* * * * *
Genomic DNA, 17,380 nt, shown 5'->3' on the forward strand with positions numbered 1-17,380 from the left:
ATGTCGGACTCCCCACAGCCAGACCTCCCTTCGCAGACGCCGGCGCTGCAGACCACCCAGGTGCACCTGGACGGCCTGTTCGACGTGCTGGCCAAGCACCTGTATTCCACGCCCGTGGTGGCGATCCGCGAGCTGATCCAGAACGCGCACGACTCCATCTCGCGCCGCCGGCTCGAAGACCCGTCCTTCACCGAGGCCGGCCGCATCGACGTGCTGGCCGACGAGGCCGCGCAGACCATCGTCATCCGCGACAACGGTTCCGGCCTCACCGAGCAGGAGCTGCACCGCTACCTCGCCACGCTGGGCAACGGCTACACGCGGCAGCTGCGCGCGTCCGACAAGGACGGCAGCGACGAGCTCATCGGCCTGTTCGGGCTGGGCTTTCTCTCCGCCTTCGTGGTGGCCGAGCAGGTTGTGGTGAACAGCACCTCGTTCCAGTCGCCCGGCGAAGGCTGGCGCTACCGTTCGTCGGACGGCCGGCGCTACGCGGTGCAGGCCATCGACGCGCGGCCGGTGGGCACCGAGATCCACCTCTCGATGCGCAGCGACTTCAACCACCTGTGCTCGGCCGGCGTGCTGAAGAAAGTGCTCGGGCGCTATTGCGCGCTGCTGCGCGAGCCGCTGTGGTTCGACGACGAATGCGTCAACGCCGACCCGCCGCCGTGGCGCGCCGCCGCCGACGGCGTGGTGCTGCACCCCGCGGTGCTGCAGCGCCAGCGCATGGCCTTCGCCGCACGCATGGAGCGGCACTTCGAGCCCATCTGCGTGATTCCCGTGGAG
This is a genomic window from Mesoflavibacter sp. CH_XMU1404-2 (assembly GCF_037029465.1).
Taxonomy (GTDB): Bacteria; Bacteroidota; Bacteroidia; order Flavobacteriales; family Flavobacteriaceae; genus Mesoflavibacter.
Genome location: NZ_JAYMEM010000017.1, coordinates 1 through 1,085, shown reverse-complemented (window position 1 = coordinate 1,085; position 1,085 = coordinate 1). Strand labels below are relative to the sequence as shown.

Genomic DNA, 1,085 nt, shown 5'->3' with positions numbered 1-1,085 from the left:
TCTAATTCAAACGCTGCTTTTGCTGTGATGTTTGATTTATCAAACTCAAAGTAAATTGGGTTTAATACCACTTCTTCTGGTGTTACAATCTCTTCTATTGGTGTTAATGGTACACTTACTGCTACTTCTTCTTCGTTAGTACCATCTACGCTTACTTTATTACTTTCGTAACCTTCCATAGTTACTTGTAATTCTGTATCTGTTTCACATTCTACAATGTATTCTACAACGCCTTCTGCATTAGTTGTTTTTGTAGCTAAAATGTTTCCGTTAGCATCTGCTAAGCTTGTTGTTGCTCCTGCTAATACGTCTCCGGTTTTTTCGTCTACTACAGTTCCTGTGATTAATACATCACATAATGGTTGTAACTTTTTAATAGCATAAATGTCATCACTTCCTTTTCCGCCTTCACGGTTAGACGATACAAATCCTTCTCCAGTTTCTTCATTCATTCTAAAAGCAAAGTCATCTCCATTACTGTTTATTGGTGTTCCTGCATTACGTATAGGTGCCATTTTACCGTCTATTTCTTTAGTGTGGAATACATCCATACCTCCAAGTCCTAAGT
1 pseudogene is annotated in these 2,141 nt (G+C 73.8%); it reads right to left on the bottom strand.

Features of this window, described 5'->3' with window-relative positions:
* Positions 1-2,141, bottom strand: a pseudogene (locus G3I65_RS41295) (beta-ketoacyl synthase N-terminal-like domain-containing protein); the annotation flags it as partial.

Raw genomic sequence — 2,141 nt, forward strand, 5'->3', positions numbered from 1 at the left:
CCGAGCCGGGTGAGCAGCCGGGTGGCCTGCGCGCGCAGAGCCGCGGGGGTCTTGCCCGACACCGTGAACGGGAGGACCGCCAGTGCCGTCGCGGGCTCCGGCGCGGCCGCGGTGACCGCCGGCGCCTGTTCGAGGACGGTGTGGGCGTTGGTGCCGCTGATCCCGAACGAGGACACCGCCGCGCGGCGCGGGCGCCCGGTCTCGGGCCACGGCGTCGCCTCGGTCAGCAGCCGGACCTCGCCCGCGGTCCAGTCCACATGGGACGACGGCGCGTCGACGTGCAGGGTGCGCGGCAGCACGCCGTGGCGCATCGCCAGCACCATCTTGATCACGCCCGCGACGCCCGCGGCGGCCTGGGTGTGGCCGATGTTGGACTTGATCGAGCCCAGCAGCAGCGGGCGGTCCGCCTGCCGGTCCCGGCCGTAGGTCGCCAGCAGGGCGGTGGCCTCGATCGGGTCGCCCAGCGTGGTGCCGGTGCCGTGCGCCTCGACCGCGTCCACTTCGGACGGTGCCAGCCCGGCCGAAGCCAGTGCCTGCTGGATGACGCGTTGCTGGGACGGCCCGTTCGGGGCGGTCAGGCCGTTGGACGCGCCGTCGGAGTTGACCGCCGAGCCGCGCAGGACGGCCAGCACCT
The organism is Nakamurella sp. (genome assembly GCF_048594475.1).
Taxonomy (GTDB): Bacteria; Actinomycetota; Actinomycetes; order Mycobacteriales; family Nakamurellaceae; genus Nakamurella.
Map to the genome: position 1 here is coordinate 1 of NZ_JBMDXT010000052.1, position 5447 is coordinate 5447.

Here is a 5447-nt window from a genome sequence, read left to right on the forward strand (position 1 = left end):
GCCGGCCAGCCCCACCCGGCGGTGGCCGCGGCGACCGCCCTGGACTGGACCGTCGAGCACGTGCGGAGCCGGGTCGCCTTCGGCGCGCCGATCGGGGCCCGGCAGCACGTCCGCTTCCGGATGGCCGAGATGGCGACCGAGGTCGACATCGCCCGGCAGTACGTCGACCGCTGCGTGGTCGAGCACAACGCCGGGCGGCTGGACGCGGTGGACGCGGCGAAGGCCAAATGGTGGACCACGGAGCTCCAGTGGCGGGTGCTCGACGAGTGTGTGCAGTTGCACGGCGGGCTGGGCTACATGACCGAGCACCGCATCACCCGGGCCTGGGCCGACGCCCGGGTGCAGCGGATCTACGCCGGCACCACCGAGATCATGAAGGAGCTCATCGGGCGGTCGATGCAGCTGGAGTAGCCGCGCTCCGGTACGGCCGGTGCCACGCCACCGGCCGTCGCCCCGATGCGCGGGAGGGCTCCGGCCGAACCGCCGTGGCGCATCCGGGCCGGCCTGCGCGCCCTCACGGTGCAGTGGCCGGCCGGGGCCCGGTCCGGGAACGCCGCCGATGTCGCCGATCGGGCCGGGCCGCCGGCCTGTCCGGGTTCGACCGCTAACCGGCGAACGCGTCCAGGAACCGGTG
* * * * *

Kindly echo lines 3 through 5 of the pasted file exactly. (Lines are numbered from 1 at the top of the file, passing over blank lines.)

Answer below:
This is a genomic window from Mesoflavibacter sp. CH_XMU1404-2 (assembly GCF_037029465.1).
Taxonomy (GTDB): Bacteria; Bacteroidota; Bacteroidia; order Flavobacteriales; family Flavobacteriaceae; genus Mesoflavibacter.
Genome location: NZ_JAYMEM010000017.1, coordinates 1 through 1,085, shown reverse-complemented (window position 1 = coordinate 1,085; position 1,085 = coordinate 1). Strand labels below are relative to the sequence as shown.